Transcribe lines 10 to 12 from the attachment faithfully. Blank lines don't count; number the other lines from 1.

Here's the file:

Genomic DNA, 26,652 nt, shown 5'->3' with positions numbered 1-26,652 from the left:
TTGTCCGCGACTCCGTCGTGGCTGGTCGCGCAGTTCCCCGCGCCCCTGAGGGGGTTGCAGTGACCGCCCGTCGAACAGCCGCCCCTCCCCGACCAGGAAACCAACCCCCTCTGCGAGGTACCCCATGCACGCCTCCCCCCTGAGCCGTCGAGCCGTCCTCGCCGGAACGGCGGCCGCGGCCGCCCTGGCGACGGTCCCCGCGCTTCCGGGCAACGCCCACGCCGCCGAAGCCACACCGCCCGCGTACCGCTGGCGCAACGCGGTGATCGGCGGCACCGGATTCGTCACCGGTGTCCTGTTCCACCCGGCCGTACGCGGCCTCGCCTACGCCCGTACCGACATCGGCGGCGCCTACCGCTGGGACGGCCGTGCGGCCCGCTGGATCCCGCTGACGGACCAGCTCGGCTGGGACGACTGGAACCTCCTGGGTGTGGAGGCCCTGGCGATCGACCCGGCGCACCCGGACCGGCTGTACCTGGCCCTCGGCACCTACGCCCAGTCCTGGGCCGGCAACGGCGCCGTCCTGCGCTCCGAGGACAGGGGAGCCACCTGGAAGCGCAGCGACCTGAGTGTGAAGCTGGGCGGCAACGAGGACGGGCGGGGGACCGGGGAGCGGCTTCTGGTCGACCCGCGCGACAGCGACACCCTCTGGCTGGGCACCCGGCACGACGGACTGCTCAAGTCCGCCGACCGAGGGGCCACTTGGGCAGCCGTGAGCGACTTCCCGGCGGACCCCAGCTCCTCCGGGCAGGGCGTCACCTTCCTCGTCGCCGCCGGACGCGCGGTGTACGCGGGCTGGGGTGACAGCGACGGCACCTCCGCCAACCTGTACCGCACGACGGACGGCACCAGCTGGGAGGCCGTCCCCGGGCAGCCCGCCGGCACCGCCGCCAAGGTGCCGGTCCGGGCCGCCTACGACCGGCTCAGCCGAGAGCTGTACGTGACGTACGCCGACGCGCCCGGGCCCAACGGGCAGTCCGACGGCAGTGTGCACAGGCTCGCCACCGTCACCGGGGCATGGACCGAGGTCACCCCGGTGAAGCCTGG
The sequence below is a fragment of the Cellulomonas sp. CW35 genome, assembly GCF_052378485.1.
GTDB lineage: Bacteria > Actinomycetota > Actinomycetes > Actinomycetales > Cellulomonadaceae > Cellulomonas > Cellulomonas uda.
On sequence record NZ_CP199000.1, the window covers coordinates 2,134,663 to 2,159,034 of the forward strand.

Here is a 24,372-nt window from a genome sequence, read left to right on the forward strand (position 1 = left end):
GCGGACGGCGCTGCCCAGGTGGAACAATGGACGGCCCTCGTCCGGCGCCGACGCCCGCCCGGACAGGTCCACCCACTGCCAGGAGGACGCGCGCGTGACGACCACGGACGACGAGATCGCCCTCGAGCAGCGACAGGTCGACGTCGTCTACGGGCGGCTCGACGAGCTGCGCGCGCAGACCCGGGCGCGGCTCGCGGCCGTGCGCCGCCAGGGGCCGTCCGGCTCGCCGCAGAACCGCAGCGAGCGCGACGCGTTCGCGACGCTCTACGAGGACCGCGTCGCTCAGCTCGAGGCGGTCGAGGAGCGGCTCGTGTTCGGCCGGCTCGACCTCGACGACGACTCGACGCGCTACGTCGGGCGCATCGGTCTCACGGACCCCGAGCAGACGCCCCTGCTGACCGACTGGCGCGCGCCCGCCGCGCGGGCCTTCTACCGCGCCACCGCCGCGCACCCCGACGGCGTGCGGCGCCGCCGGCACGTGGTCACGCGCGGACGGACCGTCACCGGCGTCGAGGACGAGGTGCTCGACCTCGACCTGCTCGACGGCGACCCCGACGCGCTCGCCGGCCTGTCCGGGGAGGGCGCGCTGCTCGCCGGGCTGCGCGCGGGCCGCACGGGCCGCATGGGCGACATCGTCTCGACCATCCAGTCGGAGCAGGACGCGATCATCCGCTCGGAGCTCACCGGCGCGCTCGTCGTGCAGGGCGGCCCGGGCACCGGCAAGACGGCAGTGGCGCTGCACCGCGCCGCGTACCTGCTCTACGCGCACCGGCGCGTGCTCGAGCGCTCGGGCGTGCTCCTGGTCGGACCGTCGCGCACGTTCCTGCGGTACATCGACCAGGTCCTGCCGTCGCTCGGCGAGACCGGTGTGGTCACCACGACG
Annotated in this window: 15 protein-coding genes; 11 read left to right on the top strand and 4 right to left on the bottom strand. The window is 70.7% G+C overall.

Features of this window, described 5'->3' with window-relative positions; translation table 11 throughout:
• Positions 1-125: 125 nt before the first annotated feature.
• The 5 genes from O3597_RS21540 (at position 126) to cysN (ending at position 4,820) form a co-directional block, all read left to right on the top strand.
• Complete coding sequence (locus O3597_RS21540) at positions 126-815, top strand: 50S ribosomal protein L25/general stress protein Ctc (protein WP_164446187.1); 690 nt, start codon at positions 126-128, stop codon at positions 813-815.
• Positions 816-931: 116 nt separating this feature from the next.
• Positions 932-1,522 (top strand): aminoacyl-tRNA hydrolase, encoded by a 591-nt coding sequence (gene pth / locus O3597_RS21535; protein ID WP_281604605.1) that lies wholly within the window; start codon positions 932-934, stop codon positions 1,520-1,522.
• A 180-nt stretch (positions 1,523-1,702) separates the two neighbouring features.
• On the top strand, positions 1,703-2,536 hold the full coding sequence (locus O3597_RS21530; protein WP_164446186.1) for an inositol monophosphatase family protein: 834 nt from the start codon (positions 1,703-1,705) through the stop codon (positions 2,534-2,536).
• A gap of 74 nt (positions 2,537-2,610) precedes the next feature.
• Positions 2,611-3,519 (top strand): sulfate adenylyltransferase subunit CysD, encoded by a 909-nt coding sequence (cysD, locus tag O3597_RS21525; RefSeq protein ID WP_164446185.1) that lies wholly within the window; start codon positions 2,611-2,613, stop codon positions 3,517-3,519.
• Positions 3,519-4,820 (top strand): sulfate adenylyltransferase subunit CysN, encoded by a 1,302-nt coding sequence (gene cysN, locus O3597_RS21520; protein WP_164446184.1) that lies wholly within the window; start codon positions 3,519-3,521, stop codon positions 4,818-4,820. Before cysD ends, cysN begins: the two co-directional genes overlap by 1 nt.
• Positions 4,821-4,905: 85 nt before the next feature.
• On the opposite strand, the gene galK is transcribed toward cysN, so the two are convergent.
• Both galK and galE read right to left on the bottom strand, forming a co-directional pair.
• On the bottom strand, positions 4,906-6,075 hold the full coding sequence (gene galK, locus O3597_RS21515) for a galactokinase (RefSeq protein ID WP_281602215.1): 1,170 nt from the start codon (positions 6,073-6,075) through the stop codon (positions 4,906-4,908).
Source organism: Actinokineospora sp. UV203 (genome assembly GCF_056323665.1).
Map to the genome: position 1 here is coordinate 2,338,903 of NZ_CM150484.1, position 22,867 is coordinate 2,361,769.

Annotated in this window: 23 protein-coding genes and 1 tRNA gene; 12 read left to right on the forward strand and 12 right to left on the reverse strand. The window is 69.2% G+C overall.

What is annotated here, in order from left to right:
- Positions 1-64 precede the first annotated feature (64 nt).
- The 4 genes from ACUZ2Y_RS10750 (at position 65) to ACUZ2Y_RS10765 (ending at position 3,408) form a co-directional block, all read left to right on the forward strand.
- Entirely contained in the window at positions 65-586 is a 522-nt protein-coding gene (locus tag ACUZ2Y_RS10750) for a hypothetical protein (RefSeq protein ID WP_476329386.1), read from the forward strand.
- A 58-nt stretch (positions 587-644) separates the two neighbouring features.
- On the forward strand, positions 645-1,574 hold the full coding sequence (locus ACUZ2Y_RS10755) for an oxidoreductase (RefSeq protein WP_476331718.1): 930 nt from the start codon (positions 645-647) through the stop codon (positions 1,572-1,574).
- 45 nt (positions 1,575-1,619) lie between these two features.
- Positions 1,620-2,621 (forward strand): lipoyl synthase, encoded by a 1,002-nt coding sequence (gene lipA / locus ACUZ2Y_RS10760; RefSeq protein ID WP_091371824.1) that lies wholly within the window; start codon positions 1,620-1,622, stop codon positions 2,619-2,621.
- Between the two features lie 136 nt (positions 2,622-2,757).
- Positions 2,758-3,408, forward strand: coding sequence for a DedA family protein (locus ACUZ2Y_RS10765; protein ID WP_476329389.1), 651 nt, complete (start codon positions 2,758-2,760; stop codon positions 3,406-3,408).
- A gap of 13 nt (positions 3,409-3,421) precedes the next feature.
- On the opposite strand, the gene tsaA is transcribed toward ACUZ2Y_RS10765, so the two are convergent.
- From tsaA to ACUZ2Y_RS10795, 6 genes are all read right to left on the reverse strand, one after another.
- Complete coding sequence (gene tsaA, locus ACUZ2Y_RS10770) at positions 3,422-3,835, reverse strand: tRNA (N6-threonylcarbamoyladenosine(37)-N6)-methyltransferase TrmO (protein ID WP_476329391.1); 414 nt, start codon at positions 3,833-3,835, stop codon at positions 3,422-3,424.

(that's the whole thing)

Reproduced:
• Positions 1-125: 125 nt before the first annotated feature.
• The 5 genes from O3597_RS21540 (at position 126) to cysN (ending at position 4,820) form a co-directional block, all read left to right on the top strand.
• Complete coding sequence (locus O3597_RS21540) at positions 126-815, top strand: 50S ribosomal protein L25/general stress protein Ctc (protein WP_164446187.1); 690 nt, start codon at positions 126-128, stop codon at positions 813-815.